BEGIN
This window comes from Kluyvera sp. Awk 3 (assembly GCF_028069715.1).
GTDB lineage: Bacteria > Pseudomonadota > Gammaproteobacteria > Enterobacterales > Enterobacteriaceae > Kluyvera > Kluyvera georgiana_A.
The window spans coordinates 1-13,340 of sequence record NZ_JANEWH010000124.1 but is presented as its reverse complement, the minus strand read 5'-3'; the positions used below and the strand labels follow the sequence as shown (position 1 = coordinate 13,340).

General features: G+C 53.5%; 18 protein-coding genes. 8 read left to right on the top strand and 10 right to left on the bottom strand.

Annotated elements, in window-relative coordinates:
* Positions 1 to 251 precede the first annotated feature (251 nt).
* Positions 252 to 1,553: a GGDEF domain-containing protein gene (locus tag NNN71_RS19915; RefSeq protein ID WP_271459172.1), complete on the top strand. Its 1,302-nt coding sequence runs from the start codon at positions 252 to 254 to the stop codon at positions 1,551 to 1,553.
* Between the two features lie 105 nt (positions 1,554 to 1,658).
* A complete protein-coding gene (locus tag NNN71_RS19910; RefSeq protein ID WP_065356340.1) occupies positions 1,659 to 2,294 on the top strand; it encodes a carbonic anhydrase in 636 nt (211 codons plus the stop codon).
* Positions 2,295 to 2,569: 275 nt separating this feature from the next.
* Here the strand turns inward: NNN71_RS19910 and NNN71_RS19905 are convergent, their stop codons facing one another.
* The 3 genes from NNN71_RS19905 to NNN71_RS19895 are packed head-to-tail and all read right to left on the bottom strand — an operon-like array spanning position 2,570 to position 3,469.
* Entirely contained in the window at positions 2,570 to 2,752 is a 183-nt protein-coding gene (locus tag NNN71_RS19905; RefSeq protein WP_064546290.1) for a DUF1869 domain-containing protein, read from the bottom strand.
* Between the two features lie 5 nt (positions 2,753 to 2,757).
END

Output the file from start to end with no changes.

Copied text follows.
This window comes from Kluyvera sp. Awk 3 (assembly GCF_028069715.1).
GTDB lineage: Bacteria > Pseudomonadota > Gammaproteobacteria > Enterobacterales > Enterobacteriaceae > Kluyvera > Kluyvera georgiana_A.
The window spans coordinates 1-13,340 of sequence record NZ_JANEWH010000124.1 but is presented as its reverse complement, the minus strand read 5'-3'; the positions used below and the strand labels follow the sequence as shown (position 1 = coordinate 13,340).

General features: G+C 53.5%; 18 protein-coding genes. 8 read left to right on the top strand and 10 right to left on the bottom strand.

Annotated elements, in window-relative coordinates:
* Positions 1 to 251 precede the first annotated feature (251 nt).
* Positions 252 to 1,553: a GGDEF domain-containing protein gene (locus tag NNN71_RS19915; RefSeq protein ID WP_271459172.1), complete on the top strand. Its 1,302-nt coding sequence runs from the start codon at positions 252 to 254 to the stop codon at positions 1,551 to 1,553.
* Between the two features lie 105 nt (positions 1,554 to 1,658).
* A complete protein-coding gene (locus tag NNN71_RS19910; RefSeq protein ID WP_065356340.1) occupies positions 1,659 to 2,294 on the top strand; it encodes a carbonic anhydrase in 636 nt (211 codons plus the stop codon).
* Positions 2,295 to 2,569: 275 nt separating this feature from the next.
* Here the strand turns inward: NNN71_RS19910 and NNN71_RS19905 are convergent, their stop codons facing one another.
* The 3 genes from NNN71_RS19905 to NNN71_RS19895 are packed head-to-tail and all read right to left on the bottom strand — an operon-like array spanning position 2,570 to position 3,469.
* Entirely contained in the window at positions 2,570 to 2,752 is a 183-nt protein-coding gene (locus tag NNN71_RS19905; RefSeq protein WP_064546290.1) for a DUF1869 domain-containing protein, read from the bottom strand.
* Between the two features lie 5 nt (positions 2,753 to 2,757).